New Port Richey Child Support Attorney
Representing the Best Interests of the Child in Support Cases in FL
Child support is in place to help the custodial spouse pay for the needs of a child. Support and child custody are two issues you are most likely to contest in a divorce proceeding. Ideally, each spouse has the best interests of the children at heart and can eventually reach an agreement.
What does the FL Family Court Consider When Determining Support?
When working through child support issues, the courts consider a variety of important factors including:
- How much each spouse earns
- How much time each parent has with the children
- The standard of living during the marriage
The New Port Richey support attorney at Dale L. Bernstein, Chartered Law Office can help ensure you get a fair settlement. With over 35 years of experience, we know how to handle common snags in the child support process.
A New Port Richey child support lawyer can help you ensure your children receive fair and proper support after a divorce. Cour firm at (727) 312-1112 for a consultation.
When Does Child Support End in Florida?
Florida law states that unless both spouses agree otherwise, child support payments will cease on the child's 18th birthday. If there are many children, the amount of regular child support will decrease as each child reaches the age of 18. Both of these dates should be included when the order is finalized.
It is possible to extend child support past 18 in rare situations. The following scenarios are based on the age of the child when they graduate from high school:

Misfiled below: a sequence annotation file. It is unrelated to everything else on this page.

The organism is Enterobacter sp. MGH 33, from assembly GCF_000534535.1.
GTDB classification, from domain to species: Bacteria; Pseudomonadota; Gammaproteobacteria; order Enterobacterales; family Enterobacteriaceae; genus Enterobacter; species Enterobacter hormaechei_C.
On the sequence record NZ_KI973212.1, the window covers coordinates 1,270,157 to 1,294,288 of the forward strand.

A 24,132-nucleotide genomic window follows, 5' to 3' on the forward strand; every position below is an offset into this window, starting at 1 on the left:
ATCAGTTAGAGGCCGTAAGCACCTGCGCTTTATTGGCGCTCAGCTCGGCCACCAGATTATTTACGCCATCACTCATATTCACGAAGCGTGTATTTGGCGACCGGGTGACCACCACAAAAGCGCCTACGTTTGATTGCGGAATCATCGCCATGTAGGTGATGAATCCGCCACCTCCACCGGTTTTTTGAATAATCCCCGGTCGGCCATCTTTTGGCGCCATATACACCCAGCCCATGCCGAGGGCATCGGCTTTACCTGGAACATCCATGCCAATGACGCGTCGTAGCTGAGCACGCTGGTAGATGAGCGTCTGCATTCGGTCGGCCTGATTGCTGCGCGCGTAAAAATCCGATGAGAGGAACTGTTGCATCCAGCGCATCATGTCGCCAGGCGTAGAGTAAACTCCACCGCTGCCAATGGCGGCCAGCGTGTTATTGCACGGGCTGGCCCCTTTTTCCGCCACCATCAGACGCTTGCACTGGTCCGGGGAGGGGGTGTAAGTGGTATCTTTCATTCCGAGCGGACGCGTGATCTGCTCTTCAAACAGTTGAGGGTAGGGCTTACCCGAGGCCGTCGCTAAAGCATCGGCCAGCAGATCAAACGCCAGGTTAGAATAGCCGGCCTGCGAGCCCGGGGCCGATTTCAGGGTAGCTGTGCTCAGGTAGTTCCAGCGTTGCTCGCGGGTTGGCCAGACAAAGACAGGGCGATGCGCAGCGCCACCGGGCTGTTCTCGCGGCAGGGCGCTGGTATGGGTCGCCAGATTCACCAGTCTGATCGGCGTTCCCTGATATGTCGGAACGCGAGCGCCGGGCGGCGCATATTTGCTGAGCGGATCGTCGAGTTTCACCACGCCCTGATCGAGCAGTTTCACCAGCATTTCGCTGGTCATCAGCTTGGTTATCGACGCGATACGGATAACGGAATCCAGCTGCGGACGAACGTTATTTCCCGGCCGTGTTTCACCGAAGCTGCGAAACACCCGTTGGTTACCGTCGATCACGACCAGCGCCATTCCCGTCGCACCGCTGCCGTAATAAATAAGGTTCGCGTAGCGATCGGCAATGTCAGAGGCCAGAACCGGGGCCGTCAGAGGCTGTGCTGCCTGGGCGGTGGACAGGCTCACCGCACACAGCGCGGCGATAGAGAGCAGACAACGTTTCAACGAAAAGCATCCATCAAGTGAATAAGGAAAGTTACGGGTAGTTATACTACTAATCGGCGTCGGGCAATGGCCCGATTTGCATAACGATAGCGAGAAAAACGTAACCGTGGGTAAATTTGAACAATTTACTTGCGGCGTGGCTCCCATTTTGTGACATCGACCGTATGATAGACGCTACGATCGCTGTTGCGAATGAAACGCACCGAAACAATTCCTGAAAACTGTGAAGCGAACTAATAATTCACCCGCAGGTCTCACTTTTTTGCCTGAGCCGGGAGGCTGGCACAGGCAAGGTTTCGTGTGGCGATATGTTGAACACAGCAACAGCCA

If the child graduated from high school before the age of 18, his or her support will be terminated on their 18th birthday.
When a child graduates from high school after the age of eighteen but before the age of nineteen, support stops.
If a child is not ready to graduate from high school by the age of 19, payments would stop on his or her 18th birthday.
If a child has special needs, such as a mental or physical incapacity, Florida requires child care to continue past the age of 19. If a child becomes debilitated later, but before reaching the age of 18, you can still request a change of the order to delete the initial termination date.
What is the Maximum Amount of Child Support in Florida?
In the state of Florida, there is no maximum child support since it is measured by the amount of children and parent's salaries.
Amendments to Child Support Agreements
As life moves on for both former spouses, a lot can change. This can mean that one party wants to amend the child support arrangement. For the court to hear a petition to change child support payments, the petitioner must prove that there has been a substantial change in circumstances.
The court may amend child support payments if:
- Either spouse has a significant change in income
- There has been a shift in the division of parenting time
- One parent has another child, resulting in a major financial adjustment
- The expected expenses of raising the children have changed significantly
If you are looking to amend a child support order, you need an experienced New Port Richey child support lawyer on your side. At Dale L. Bernstein, Chartered Law Office, we will listen to your situation carefully and give you a realistic assessment of what you can expect.
We know that things can be very challenging, and we are here to help. Contact us today at (727) 312-1112 for a consultation with a New Port Richey support lawyer.